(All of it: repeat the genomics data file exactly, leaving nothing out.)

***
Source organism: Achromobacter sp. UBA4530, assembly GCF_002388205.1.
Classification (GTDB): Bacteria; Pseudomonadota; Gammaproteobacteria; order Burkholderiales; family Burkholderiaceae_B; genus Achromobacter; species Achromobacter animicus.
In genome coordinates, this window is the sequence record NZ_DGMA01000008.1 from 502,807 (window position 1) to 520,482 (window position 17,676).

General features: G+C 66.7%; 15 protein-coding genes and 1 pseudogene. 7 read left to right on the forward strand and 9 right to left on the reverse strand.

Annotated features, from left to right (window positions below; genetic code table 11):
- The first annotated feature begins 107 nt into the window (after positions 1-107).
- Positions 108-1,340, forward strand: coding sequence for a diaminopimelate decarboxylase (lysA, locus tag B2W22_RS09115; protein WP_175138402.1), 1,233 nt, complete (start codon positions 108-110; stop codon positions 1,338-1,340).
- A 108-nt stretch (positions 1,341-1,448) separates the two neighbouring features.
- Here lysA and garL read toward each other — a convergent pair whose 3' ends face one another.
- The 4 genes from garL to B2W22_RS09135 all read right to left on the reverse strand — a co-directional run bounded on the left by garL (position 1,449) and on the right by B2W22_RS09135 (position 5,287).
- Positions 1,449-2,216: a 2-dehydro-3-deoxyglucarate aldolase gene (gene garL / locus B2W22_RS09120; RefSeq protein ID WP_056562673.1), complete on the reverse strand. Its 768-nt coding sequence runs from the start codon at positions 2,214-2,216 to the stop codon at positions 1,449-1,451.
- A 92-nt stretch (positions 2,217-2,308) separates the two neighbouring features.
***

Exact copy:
Source organism: Achromobacter sp. UBA4530, assembly GCF_002388205.1.
Classification (GTDB): Bacteria; Pseudomonadota; Gammaproteobacteria; order Burkholderiales; family Burkholderiaceae_B; genus Achromobacter; species Achromobacter animicus.
In genome coordinates, this window is the sequence record NZ_DGMA01000008.1 from 502,807 (window position 1) to 520,482 (window position 17,676).

General features: G+C 66.7%; 15 protein-coding genes and 1 pseudogene. 7 read left to right on the forward strand and 9 right to left on the reverse strand.

Annotated features, from left to right (window positions below; genetic code table 11):
- The first annotated feature begins 107 nt into the window (after positions 1-107).
- Positions 108-1,340, forward strand: coding sequence for a diaminopimelate decarboxylase (lysA, locus tag B2W22_RS09115; protein WP_175138402.1), 1,233 nt, complete (start codon positions 108-110; stop codon positions 1,338-1,340).
- A 108-nt stretch (positions 1,341-1,448) separates the two neighbouring features.
- Here lysA and garL read toward each other — a convergent pair whose 3' ends face one another.
- The 4 genes from garL to B2W22_RS09135 all read right to left on the reverse strand — a co-directional run bounded on the left by garL (position 1,449) and on the right by B2W22_RS09135 (position 5,287).
- Positions 1,449-2,216: a 2-dehydro-3-deoxyglucarate aldolase gene (gene garL / locus B2W22_RS09120; RefSeq protein ID WP_056562673.1), complete on the reverse strand. Its 768-nt coding sequence runs from the start codon at positions 2,214-2,216 to the stop codon at positions 1,449-1,451.
- A 92-nt stretch (positions 2,217-2,308) separates the two neighbouring features.